My pregnant and postpartum body brought up deeply ingrained painful body memories of the transitions and awkwardness that accompanied puberty.
I was used to feeling confident, empowered, and present in my body. Now I felt weak, confused and detached. Why did this feel like a huge cruel joke that I was supposed to now care for my child in a body that I didn’t know, recognize, or want to be in? I didn’t know how to move around in this body.
There is a loss of identity. A feeling that you are waiting for something, for time to pass, for a sign that you’re not failing. It seems clear that this is some sort of transitional period and yet there is no clear defining marker of how long this transitional period will last, how long you will feel this way, and perhaps the most fearful thought is—what in the world could I be transitioning into, a mother? What does that look like? What will that be like? What does our sexual identity look like in pregnancy or new motherhood when we are in the middle of an identity crisis?
Can you ever feel sexy again after baby?
Well, our sexual identity might look a little fragmented, and that’s OK. Regaining strength, power, and control of your body while experiencing radical acceptance of your body the way it is are all building blocks of reclaiming it and loving yourself during this transformation. Below you will find a list of sexy mama and (mama-to-be) tools to add to your toolbox. These tools will aid you in your journey toward embracing your sexual desire, body, and identity as a mother.
Do something that feels good
Dance! Turn on some of your favorite music and jam. Find excuses to move your body whether it’s walking, dancing, or doing yoga. Find a way that moving your body feels good to you now. Moving our body helps to increase blood flow, rushes of adrenaline, and happy feeling endorphins. Something as simple as hip circles can start to bring erotic, loving energy back into your body.
Consider your body
Think about this: what part of your body turns you on the most, right now? Go to the mirror and look at yourself. Take a long look and release whatever comes up emotionally. Use your breath and exhale any sadness, any fear, and anxieties. Allow those emotions to flow out of your vessel. Release them. Now settle into a place of acceptance and bliss in the perfection of existing in this very moment. In the beauty of standing here in the midst of this journey.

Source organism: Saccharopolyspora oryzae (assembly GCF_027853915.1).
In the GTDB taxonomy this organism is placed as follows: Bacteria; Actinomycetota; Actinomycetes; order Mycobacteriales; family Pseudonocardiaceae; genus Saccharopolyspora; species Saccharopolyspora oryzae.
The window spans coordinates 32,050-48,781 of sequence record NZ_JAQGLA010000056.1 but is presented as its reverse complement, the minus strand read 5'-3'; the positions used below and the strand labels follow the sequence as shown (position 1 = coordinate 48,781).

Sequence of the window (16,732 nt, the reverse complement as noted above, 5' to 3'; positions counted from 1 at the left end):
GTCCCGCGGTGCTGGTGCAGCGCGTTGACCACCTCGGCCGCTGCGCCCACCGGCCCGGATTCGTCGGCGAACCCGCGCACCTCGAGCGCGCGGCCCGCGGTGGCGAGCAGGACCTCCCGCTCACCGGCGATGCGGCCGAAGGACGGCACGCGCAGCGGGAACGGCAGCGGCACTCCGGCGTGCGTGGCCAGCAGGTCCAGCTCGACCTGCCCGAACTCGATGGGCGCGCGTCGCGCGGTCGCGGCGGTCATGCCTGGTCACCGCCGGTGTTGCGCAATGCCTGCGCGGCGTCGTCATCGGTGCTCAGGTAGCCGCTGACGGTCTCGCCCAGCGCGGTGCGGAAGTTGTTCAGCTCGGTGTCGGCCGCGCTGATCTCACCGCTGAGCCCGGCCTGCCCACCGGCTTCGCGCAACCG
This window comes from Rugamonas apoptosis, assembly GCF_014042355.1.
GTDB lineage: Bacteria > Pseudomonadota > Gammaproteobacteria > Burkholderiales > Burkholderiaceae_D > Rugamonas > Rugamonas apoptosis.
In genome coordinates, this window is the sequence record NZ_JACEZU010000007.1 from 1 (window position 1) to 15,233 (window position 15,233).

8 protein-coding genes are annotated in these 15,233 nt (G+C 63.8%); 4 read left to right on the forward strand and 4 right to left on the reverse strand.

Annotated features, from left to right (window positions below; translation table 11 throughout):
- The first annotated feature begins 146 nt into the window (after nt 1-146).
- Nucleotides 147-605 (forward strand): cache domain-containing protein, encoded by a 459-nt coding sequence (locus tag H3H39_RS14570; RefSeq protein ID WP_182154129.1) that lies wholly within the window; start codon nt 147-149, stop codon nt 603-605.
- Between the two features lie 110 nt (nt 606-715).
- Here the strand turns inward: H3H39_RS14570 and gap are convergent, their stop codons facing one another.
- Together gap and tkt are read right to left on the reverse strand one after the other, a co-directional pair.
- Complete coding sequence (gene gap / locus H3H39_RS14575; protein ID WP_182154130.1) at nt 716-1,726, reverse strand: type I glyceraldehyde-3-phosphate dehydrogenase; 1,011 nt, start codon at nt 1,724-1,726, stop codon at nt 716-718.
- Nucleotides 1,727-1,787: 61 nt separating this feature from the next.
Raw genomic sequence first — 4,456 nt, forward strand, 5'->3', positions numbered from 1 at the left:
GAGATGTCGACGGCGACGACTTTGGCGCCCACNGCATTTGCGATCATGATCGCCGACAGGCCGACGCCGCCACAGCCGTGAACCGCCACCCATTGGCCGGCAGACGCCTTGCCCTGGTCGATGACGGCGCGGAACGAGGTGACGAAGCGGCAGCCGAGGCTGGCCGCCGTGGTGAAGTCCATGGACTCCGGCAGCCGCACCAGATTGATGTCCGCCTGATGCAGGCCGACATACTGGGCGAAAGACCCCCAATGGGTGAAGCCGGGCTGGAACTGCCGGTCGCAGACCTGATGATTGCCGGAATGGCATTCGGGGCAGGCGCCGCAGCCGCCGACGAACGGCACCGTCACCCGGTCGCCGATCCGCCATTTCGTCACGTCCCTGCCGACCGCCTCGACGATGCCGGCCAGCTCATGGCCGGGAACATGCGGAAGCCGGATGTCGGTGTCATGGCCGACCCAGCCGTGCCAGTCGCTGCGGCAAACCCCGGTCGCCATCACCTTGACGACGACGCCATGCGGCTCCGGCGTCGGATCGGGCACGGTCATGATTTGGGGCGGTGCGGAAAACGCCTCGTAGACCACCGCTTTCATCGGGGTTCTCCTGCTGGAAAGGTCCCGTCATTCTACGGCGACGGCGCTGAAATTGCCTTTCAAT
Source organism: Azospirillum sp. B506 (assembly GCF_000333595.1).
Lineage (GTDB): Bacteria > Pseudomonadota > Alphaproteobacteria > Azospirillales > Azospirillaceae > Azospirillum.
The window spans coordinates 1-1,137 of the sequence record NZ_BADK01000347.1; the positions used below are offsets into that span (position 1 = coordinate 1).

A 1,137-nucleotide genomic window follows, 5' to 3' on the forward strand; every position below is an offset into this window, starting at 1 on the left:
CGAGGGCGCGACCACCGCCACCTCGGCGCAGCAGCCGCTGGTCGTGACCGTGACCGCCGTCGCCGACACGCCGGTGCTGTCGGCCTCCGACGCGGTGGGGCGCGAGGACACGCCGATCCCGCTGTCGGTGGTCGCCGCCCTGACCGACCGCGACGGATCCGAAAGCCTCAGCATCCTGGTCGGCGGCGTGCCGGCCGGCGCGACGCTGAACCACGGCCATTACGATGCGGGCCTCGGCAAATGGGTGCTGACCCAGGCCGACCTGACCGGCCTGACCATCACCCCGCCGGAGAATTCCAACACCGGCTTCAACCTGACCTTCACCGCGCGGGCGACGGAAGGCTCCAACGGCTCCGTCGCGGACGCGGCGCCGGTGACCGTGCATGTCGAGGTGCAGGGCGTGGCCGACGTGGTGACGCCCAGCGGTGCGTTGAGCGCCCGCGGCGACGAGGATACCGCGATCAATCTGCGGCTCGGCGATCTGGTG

Wear something that turns you on
The clothes that used to look super sexy on us in our pre-mama life are not likely to be the clothes that look super sexy on us during late pregnancy and early motherhood. Find clothes that look sexy and feel sexy to you in your now body. There is no one definition of what “sexy” looks like. In fact what looks sexy on you will be the clothes that feel sexy on you.
Engage in touch and relax into it
Whether this is a mani/pedi, massage, the daily application of body lotion, or a long luxurious shower or bath, start to physically move energy around in your body through intimate touch. Be present and accepting to the sensation and energy you’re receiving.
Have your photo taken… naked
There are many women boudoir photographers and artists who focus on photographing women during pregnancy and new motherhood. This can be an empowering experience and a great way of recognizing the beauty and sexuality that exists in you in this very moment. Not quite ready to step in front of someone else’s lens? Ask your partner to take photos of you or take a series of pregnancy or postpartum self-portraits.
In other words, masturbate. For me, there is no better way to get my pregnant or sexy mama groove back than exploring my sexual self on my own before reconnecting with partnered sex. When we gift ourself with the time and space to explore our own bodies and sexual desires we are able to discover what works for us in our sexual selves right now.
It is possible to feel sexy again after baby arrives.
— Madison Young is a certified sex educator and the author of the recently published book, The Ultimate Guide to Sex Through Pregnancy and Motherhood. Young has been featured for her expertise in sex-positive culture in numerous documentaries and in television and media outlets such as Bravo, the Huffington Post, the New York Times, and HBO.
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